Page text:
Round about 40 years ago I arrived in Spain as a young thing, enamored of the guitar and Flamenco music. I had been fiddling around with the guitar since my teen years, and never quite got the hang of it, but carrying around a guitar got me into some circles of people who were more expert than I. I love the guitar too much to murder it with my unprofessional playing. Well, after all my experiences with the guitar in Spain, where the heart and soul of this iconic musical instrument will always be, I gave away my original guitar.
"I don't know what the smashed castanets meant, but the intrepid Olga Pericet is certainly a master of smashing tradition as her new all-Spanish show honoring the legendary bailaora Carmen Amaya demonstrated. Amaya (1918-1963) has just been called the greatest flamenco dancer of her generation"
I am anything but Spanish and perhaps that's why I can be somewhat objective about the way Spaniards tend to be depicted, saddled as they are with "topicos tipicos" that tend to arise in a discussion about Spain: flamenco, bullfight, tapas, paradores nacionales. . .
Paco de Lucia: “My music has always been cornered in Andalucia, without prestige, even in Spain itself. For many centuries it was thought of simply as gypsy music, from a people without a social class. As a representative of my music I feel I have an obligation to share it, so that everyone will recognize its value and know its worth… This is what I fight for, and why I work, not for money or to be a star.”
Fame is not what Paco de Lucia is looking for, he says. "It ties you up and takes away. . . an indefinable freshness out of your life.” It's bothersome when people recognize him in the streets, though “at first there is a time when vanity makes you like it. . .”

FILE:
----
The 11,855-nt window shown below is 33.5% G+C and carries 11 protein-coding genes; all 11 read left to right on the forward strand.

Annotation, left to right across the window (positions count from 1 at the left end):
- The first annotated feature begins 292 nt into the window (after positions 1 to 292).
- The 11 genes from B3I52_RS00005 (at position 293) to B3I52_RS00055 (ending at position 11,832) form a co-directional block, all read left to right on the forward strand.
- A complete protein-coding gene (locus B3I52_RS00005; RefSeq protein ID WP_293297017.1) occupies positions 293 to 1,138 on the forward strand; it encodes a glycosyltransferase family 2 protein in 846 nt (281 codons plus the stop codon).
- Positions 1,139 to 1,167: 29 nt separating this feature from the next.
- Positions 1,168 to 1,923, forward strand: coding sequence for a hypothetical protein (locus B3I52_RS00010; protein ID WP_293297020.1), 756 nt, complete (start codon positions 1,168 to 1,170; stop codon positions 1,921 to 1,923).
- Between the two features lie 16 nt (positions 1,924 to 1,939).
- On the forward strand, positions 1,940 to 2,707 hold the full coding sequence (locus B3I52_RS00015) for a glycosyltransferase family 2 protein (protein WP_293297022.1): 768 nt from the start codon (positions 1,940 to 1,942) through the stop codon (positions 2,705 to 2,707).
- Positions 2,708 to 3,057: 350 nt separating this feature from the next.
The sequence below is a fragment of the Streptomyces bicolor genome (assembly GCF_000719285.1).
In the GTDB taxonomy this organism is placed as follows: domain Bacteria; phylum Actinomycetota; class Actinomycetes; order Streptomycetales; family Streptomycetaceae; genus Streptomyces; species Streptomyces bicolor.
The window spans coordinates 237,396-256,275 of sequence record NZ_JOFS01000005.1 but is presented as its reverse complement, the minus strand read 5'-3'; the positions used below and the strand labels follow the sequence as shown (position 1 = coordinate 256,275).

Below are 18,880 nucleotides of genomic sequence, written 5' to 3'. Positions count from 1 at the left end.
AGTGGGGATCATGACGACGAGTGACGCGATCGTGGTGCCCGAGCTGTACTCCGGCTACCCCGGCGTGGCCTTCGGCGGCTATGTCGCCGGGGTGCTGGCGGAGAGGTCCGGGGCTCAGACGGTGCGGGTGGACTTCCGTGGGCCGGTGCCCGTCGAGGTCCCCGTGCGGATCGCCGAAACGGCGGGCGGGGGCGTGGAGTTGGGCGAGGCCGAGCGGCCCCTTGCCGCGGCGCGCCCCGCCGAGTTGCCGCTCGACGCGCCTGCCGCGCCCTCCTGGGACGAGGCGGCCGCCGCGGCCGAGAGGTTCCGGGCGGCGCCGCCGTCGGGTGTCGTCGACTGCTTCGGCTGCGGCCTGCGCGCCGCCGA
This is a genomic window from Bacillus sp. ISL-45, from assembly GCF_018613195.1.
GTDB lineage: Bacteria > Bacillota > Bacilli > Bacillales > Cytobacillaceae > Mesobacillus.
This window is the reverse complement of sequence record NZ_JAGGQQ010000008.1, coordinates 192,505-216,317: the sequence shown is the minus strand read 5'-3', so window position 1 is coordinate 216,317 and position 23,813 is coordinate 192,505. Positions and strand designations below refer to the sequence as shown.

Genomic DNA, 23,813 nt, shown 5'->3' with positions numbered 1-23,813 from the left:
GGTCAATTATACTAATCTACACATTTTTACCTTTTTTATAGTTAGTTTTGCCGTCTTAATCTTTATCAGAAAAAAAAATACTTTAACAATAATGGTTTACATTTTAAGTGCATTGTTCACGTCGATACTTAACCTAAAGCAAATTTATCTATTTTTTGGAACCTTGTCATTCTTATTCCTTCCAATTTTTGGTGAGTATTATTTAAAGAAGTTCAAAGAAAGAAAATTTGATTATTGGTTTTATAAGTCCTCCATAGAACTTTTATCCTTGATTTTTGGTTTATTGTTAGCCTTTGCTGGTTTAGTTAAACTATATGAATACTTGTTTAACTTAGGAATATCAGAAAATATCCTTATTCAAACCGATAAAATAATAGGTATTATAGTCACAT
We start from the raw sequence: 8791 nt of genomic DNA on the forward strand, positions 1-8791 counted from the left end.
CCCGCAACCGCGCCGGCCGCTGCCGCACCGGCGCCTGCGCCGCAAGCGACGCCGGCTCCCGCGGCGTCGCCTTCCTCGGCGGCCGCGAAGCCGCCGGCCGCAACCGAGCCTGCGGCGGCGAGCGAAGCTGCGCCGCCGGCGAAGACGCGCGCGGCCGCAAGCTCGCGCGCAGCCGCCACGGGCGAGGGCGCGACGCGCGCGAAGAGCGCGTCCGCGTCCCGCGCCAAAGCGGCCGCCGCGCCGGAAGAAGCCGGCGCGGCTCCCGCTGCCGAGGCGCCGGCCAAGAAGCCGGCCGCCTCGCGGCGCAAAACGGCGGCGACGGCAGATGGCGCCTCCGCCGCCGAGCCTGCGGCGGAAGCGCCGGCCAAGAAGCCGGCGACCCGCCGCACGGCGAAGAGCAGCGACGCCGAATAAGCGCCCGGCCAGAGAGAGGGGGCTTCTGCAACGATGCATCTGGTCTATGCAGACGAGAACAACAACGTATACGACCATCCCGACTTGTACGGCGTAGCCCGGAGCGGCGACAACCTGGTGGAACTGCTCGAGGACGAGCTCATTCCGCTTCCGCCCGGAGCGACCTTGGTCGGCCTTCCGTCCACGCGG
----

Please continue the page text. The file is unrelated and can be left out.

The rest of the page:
Contrary to most of the stereotypes linked with Spain, most countries see the Spaniards as tolerant, reliable, democratic, pacifist, honest, strong, humanitarian and hard-working!
We went to Villa Rosa, a tablao in Sol on a Thursday evening, none of us really knowing what to expect. The biggest thing I noticed about flamenco was not the dance itself but the attitude to the dance. It felt as though you could hear the passion in every step, clap and snap.
Flamenco clubs may now be found across the globe but there are very few places that incorporate both Andalusian horses and flamenco dancers into one matchless performance.
Olga Pericet is considered one of the most influential and innovative figures in the current flamenco scene. She performed in this year’s Flamenco Festival, New York. It was breathtaking!